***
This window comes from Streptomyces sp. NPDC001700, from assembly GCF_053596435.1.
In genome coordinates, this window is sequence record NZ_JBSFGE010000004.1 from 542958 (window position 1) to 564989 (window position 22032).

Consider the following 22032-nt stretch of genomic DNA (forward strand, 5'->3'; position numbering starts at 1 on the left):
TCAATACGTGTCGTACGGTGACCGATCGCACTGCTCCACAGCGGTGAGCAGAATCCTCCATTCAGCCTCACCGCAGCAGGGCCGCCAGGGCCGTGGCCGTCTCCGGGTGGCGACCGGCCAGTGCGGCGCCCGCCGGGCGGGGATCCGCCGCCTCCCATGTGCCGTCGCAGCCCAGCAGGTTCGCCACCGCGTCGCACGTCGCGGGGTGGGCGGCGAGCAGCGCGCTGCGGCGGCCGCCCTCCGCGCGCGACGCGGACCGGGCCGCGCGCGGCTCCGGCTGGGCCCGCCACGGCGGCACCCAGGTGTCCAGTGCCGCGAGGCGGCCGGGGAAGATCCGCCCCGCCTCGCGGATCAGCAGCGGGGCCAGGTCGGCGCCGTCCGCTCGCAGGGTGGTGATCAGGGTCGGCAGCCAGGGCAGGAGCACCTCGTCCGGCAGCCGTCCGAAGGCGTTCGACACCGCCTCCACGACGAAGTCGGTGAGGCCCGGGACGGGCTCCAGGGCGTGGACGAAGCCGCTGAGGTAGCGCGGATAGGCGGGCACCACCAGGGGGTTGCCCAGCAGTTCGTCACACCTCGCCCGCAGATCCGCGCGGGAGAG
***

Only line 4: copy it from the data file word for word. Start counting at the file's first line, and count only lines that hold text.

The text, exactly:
TCAATACGTGTCGTACGGTGACCGATCGCACTGCTCCACAGCGGTGAGCAGAATCCTCCATTCAGCCTCACCGCAGCAGGGCCGCCAGGGCCGTGGCCGTCTCCGGGTGGCGACCGGCCAGTGCGGCGCCCGCCGGGCGGGGATCCGCCGCCTCCCATGTGCCGTCGCAGCCCAGCAGGTTCGCCACCGCGTCGCACGTCGCGGGGTGGGCGGCGAGCAGCGCGCTGCGGCGGCCGCCCTCCGCGCGCGACGCGGACCGGGCCGCGCGCGGCTCCGGCTGGGCCCGCCACGGCGGCACCCAGGTGTCCAGTGCCGCGAGGCGGCCGGGGAAGATCCGCCCCGCCTCGCGGATCAGCAGCGGGGCCAGGTCGGCGCCGTCCGCTCGCAGGGTGGTGATCAGGGTCGGCAGCCAGGGCAGGAGCACCTCGTCCGGCAGCCGTCCGAAGGCGTTCGACACCGCCTCCACGACGAAGTCGGTGAGGCCCGGGACGGGCTCCAGGGCGTGGACGAAGCCGCTGAGGTAGCGCGGATAGGCGGGCACCACCAGGGGGTTGCCCAGCAGTTCGTCACACCTCGCCCGCAGATCCGCGCGGGAGAG